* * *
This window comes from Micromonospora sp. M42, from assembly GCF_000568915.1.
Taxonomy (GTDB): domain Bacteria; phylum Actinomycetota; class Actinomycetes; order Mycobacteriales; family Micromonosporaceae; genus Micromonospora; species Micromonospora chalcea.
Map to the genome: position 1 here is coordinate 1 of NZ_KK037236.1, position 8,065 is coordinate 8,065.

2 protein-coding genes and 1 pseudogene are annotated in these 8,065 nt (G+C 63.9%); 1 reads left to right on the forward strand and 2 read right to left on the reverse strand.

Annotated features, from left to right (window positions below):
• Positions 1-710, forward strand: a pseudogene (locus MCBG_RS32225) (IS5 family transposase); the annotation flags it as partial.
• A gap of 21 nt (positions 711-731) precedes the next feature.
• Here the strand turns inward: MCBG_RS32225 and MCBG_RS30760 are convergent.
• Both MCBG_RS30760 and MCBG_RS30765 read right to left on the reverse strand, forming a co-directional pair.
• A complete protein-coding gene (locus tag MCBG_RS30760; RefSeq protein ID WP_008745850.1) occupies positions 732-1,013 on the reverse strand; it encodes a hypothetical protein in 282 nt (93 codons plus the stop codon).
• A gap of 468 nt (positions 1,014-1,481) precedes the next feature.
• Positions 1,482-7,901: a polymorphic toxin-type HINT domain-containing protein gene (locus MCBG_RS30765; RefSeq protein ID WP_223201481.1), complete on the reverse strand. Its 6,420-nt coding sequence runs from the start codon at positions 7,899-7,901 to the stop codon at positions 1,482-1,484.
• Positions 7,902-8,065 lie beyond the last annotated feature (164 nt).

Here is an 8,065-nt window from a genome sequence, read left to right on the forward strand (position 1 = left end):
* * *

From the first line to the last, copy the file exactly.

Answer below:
This window comes from Micromonospora sp. M42, from assembly GCF_000568915.1.
Taxonomy (GTDB): domain Bacteria; phylum Actinomycetota; class Actinomycetes; order Mycobacteriales; family Micromonosporaceae; genus Micromonospora; species Micromonospora chalcea.
Map to the genome: position 1 here is coordinate 1 of NZ_KK037236.1, position 8,065 is coordinate 8,065.

2 protein-coding genes and 1 pseudogene are annotated in these 8,065 nt (G+C 63.9%); 1 reads left to right on the forward strand and 2 read right to left on the reverse strand.

Annotated features, from left to right (window positions below):
• Positions 1-710, forward strand: a pseudogene (locus MCBG_RS32225) (IS5 family transposase); the annotation flags it as partial.
• A gap of 21 nt (positions 711-731) precedes the next feature.
• Here the strand turns inward: MCBG_RS32225 and MCBG_RS30760 are convergent.
• Both MCBG_RS30760 and MCBG_RS30765 read right to left on the reverse strand, forming a co-directional pair.
• A complete protein-coding gene (locus tag MCBG_RS30760; RefSeq protein ID WP_008745850.1) occupies positions 732-1,013 on the reverse strand; it encodes a hypothetical protein in 282 nt (93 codons plus the stop codon).
• A gap of 468 nt (positions 1,014-1,481) precedes the next feature.
• Positions 1,482-7,901: a polymorphic toxin-type HINT domain-containing protein gene (locus MCBG_RS30765; RefSeq protein ID WP_223201481.1), complete on the reverse strand. Its 6,420-nt coding sequence runs from the start codon at positions 7,899-7,901 to the stop codon at positions 1,482-1,484.
• Positions 7,902-8,065 lie beyond the last annotated feature (164 nt).

Here is an 8,065-nt window from a genome sequence, read left to right on the forward strand (position 1 = left end):